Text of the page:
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Father Christmas and Me by Matt Haig

Title: Father Christmas and Me

Author: Matt Haig

Genre: Fantasy, Christmas

Publisher: Allen and Unwin/Canongate

Published: October 2017

Format: Paperback

Pages: 288

Price: $19.99

Synopsis: The third magical book in the festive series, which began with A Boy Called Christmas and continued with The Girl Who Saved Christmas, from number one bestselling author Matt Haig, and featuring enchanting illustrations from Chris Mould

When Amelia Wishart was rescued from a life of misery by Father Christmas she imagined life would be magical and fantastic. But it isn’t always easy, growing up as a human in Elfhelm. For one thing, elf school can be annoying when you have to sing Christmas songs everyday – even in July – and when you fail all your toy-making tests. Also it can get very, very cold. Amelia knows her adopted parents – the newly married Father Christmas and Mary Christmas – care for her very much. Father Christmas is even writing a guidebook for her. But she sometimes wonders if there is more to life than eating gingerbread and decorating Christmas trees. When a very jealous Easter Bunny and his Rabbit Army launch an attack to stop Christmas, Amelia starts to realise the value of everything in Elfhelm, and joins with her new family and fellow elves to keep Christmas alive. . .

~*~

Amelia Wishart is living in Elfhelm with Father Christmas and Mary Christmas, but she is struggling to fit in. It’s not easy, being human in Elfhelm, despite people like Noosh, Father Christmas and others trying to help her. Amidst her struggles, Amelia discovers that Father Vodol, who has always hated Father Christmas, is spreading lies masquerading as truth, and setting elves against Father Christmas. Amelia sets out to prove Father Vodol wrong, with the help of the Truth Pixie, and discovers a long battle between elves and bunnies when she comes up against Easter Bunny – but can Amelia and the Truth Pixie find a way to resolve things and bring Christmas magic back?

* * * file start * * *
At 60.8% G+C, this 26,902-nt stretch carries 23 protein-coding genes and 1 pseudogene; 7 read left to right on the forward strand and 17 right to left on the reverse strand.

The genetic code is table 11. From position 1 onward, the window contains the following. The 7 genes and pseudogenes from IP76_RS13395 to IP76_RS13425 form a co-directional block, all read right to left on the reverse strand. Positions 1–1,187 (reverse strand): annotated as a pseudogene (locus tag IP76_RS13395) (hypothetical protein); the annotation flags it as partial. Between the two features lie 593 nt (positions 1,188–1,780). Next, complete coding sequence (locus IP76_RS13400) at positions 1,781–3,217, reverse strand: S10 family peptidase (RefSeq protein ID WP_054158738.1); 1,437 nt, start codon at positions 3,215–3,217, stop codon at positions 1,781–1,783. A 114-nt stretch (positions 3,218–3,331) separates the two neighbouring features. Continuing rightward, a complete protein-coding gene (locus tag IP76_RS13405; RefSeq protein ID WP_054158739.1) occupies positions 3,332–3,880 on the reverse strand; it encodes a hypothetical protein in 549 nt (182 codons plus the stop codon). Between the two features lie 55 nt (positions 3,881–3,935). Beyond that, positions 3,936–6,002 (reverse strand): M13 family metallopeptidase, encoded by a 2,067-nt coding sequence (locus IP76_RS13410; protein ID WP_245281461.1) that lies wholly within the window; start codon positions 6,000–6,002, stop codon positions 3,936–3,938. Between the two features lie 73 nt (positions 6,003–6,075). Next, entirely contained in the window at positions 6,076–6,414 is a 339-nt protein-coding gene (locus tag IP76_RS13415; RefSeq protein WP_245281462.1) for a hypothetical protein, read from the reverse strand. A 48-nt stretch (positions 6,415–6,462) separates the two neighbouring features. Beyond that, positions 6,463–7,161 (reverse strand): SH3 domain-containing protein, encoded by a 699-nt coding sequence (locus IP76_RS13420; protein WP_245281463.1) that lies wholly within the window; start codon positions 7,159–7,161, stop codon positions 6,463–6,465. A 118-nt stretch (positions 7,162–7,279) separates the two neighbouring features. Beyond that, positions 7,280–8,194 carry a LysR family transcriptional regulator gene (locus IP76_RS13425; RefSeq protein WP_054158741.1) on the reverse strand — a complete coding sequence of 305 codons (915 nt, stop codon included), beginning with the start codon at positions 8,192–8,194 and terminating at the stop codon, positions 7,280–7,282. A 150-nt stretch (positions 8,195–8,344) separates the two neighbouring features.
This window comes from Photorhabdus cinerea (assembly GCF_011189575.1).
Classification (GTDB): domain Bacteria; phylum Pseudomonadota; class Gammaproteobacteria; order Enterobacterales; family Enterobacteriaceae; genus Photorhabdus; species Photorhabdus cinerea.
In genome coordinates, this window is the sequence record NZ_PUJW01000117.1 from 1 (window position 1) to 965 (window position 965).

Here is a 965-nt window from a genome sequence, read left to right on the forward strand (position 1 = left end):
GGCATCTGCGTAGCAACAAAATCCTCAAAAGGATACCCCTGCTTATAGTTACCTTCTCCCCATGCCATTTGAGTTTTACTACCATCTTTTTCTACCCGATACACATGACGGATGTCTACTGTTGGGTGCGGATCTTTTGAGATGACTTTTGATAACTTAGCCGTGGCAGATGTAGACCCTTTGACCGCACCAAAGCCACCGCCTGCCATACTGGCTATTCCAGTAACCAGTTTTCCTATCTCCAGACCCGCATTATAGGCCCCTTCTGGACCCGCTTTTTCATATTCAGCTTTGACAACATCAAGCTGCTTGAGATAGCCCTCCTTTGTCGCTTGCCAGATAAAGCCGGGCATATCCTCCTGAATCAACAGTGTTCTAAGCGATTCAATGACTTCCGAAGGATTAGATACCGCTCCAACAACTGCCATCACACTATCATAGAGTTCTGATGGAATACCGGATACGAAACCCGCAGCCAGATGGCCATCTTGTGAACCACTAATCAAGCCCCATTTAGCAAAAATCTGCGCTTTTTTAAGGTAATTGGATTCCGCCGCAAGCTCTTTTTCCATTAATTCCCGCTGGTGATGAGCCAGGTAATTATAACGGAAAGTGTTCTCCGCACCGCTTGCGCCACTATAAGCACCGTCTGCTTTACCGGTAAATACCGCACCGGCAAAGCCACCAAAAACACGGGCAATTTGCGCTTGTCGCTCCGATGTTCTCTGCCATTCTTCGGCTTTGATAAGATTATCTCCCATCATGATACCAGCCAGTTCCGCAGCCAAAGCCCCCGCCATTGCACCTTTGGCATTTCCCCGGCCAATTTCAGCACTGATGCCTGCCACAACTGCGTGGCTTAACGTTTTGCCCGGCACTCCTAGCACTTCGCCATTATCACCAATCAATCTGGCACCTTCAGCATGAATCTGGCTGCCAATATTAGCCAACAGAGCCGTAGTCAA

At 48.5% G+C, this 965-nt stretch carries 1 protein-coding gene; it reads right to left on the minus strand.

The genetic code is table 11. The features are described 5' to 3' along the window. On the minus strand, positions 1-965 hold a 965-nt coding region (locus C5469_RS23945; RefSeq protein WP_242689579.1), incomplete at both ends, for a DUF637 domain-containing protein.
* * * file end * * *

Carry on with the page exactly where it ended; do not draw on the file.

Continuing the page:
The third book in the series sees all our favourite return, with a little twist at the end that is heart-warming and beautiful. This series has been magical at the end of a very tough year, where things are still bad across the world in varying degrees for so many people across the world. It is the kind of series that is comforting and peaceful, and that doesn’t shy away from bad things happening. Yet even though things don’t always go right for Amelia, there is always something good around the corner, and hope. Hope drives this series, as it drives Elfhelm and Christmas magic.

These stories bring a new magic to Christmas – the magic of hope. Amelia’s hope drive the story – it is her hope that brings Elfhelm to life, and it is her hope and her ingenuity that unites the elves against Father Vodol, who has simmered below the surface as a threat to all the hope Father Christmas seeks and loves.

From Amelia’s struggles at school and fitting into Elfhelm, to finding what she is passionate about, and building a friendship with the Truth Pixie, who has to tell the truth no matter what, and the power of friendship when it comes to forging your path and finding out what you are good at.

This story is focused on Amelia, and I love that it allowed her to go on a journey from not knowing what she is good at, to discovering a talent and skills she could use and take with her wherever she went. Her growth in this novel is powerful and evocative and shows that a child can flourish with love and belief. That a human – any human – can flourish and thrive when someone believes in them and loves them. There is so much to love about this story, and the way it pulls everything together. It keeps the spirit of Christmas alive, and pulls the reader along on a journey of hope and belief. There is power in hope, never forget it. Amelia never did!

Matt Haig has created a beautiful story, where lies are defeated by truth, where negativity is made into positivity, and where goodness is and inventiveness is what helps people thrive. With its lovely and uplifting ending, I think this series will become a Chrjstmas classic alongside A Christmas Carol and The Nutcracker.

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